Hello. My name is Tricia, and I have an addiction, an addiction to fiction. Fellow addicts, I welcome you with open arms. Blogger over @ bookwormcoalition.wordpress.com
I absolutely love the Marked Men series by Jay Crownover, which is why I picked this up. I really expected a lot of this book to be pretty similar to that series since Marked Men is full of the stereo-typical bad boy alpha males. In a way Better When He's Bad had some of the same elements, a lot really, except for she took that stereo-type to whole new levels of bad boy, or at least that's what she attempted.
Bax was unashamedly an asshole and a criminal. Crownover really tried to make this boy actually bad rather than just the rough exterior. Unfortunately I think this fell short. The fact that she ultimately kept relaying that Bax had became a criminal initially to survive and take care of his mother, kind of just set back that asshole bad boy image she was trying to pull off. If she was trying for bigger and badder and really wanted her guy to come off as actually bad, I think she would have done better to go all the way. Don't make excuses, make him the biggest badass ever! I just think that she failed to reach what she was shooting for because in the end she wanted to make him just redeemable and likeable enough to sell to the readers. But lets face it, sometimes when conditions are right, we've been made to like a real bad boy even when we wish we didn't. I mean look at Javier from the Artists Trilogy by Karina Halle, or Barrons from the Fever series by Karen Marie Moning. That's just to name a few. There are ways to make your bad boy be a real shit and still get people to accept it and like him regardless. Or make us love to hate him. Whatever. I just think if you're going for that, then do it all the way! Or else all you really have is another typical NA stereo-type, which is totally fine, but don't try and sell it for something more. Phew....sorry to get all ranty on you guys there!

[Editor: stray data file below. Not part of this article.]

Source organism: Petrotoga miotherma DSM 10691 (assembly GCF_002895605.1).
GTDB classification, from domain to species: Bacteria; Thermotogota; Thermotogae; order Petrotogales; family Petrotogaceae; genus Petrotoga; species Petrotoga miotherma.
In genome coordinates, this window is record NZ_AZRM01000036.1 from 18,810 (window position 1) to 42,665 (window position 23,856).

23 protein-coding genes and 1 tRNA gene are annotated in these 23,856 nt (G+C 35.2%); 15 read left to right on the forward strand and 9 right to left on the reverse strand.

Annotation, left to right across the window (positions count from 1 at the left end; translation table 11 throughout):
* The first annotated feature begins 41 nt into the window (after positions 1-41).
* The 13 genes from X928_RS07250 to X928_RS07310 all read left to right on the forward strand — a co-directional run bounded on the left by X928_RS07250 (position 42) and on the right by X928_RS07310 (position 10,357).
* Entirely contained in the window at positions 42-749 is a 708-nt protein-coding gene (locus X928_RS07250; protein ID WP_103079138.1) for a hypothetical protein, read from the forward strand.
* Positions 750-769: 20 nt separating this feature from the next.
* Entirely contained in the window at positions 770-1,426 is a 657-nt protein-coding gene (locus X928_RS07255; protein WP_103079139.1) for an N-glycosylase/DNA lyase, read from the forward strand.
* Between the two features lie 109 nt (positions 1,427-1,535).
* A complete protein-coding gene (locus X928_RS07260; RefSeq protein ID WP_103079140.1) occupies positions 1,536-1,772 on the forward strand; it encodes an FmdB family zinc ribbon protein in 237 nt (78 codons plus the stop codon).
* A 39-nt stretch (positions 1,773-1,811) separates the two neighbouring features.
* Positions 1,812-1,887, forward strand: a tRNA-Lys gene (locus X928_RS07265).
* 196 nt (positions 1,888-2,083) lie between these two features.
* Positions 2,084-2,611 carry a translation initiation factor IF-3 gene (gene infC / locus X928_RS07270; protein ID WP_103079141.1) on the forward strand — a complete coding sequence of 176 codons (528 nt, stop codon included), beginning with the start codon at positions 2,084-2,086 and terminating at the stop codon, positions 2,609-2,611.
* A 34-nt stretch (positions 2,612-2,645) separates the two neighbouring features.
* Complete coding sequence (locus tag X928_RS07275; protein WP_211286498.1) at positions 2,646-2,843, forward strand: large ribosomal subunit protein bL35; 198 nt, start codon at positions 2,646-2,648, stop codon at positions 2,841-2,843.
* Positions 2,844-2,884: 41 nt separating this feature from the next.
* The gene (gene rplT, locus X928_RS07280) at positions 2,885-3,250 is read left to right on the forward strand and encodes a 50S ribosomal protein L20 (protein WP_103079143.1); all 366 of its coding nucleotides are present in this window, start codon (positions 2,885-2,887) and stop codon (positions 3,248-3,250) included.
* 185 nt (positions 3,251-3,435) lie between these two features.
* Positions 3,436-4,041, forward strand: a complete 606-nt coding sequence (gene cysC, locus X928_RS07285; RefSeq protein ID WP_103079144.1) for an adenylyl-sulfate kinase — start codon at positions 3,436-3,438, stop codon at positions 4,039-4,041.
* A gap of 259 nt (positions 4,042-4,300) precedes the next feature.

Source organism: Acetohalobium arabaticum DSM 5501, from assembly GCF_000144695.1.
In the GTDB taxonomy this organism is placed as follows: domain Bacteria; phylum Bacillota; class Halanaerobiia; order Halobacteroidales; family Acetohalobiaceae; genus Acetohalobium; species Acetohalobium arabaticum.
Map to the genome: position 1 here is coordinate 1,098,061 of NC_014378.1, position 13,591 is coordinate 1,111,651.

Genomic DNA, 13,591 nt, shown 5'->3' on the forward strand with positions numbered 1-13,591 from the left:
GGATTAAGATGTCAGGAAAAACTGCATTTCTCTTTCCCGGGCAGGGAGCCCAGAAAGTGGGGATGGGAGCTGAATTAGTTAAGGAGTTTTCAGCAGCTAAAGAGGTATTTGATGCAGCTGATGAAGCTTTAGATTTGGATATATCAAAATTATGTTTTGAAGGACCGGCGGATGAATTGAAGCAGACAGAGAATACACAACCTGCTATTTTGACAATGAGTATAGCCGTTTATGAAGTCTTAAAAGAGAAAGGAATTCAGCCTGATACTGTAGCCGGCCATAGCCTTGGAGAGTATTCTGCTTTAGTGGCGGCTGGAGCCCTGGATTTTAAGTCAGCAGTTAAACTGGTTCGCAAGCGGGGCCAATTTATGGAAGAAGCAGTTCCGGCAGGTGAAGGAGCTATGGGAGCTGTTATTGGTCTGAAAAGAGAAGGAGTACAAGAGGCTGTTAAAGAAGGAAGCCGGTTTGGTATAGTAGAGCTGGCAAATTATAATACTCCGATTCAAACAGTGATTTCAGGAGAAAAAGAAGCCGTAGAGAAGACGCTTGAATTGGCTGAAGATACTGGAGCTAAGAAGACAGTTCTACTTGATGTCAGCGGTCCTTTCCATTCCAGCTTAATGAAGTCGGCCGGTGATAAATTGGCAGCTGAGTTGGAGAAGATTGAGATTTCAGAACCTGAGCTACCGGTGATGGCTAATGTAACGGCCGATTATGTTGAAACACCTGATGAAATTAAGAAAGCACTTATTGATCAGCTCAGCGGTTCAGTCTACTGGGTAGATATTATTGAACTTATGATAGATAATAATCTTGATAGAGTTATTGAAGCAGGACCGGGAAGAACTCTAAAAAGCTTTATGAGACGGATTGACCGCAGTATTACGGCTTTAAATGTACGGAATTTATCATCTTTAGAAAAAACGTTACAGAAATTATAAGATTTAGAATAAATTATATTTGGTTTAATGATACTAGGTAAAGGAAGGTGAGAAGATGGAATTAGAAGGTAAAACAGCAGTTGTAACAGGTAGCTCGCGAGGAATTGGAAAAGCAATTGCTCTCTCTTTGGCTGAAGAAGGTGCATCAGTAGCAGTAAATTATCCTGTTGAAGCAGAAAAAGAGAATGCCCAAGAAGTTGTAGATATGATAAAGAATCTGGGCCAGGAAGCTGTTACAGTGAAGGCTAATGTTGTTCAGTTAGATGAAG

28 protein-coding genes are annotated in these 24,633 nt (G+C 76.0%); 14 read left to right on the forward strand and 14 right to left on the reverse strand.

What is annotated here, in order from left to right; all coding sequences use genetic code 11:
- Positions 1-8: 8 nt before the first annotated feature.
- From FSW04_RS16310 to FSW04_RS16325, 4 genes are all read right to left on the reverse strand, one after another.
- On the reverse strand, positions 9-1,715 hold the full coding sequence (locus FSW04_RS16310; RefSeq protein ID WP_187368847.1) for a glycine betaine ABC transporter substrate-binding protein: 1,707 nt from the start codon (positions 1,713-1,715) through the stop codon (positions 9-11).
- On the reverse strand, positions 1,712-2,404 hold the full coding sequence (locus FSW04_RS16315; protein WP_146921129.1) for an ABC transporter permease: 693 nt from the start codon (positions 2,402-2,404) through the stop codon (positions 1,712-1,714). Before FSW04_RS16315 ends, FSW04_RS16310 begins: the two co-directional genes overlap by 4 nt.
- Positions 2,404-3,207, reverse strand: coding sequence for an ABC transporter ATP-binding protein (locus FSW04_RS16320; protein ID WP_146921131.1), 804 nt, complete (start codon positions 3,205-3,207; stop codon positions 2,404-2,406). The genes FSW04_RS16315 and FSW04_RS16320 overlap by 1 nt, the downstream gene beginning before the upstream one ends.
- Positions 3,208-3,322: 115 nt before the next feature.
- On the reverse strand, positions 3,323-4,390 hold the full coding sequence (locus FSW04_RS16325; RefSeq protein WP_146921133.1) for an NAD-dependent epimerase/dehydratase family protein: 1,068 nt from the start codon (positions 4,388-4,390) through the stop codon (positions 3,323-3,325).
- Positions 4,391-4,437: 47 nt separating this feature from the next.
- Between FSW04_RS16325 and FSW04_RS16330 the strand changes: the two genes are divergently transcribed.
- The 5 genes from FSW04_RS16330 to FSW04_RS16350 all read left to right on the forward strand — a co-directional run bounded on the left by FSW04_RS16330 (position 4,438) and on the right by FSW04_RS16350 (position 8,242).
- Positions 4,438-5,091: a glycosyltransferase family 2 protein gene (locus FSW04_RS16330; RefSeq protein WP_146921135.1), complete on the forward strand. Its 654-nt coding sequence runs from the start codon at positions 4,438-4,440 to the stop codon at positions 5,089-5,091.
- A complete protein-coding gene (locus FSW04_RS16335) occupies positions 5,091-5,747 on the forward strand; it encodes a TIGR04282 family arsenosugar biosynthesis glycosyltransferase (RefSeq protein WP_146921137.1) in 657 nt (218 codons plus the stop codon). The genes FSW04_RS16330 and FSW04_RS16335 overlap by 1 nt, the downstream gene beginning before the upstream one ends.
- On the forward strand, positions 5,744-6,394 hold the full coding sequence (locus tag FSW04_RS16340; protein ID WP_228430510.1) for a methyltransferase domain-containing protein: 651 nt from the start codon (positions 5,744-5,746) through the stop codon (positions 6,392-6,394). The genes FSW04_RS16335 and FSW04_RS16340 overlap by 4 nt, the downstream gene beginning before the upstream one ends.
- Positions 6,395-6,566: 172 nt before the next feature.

The story line was interesting, I enjoyed the plot twists. I also enjoyed the setting, Crownover tried and succeeded in making the Point come across as almost it's own character. It was super seedy and you had the feeling that maybe it was the neighborhood that shaped these desperate delinquents. Either way it was clear that the Point left its taint on the characters. Dovie and Bax together were alright, I just for some reason couldn't bring myself to get invested in them. Honestly I found Dovie to be a little annoying at times. Mostly at the beginning of the story her whole I want him but he's a jerk, and I am scared of him got old. I also found it odd that she deemed most of the male race as not worth the trouble, but Bax and all his scariness and jerkish ways were apparently worth getting naked for, and pretty early on too boot. Basically this is Dovie in a nutshell...
I guess I was just hoping for a different story here. This was still a decent one, and clearly I'm in the minority because a lot of people seem to love it. Better When He's Bad just wasn't what I was hoping it would be.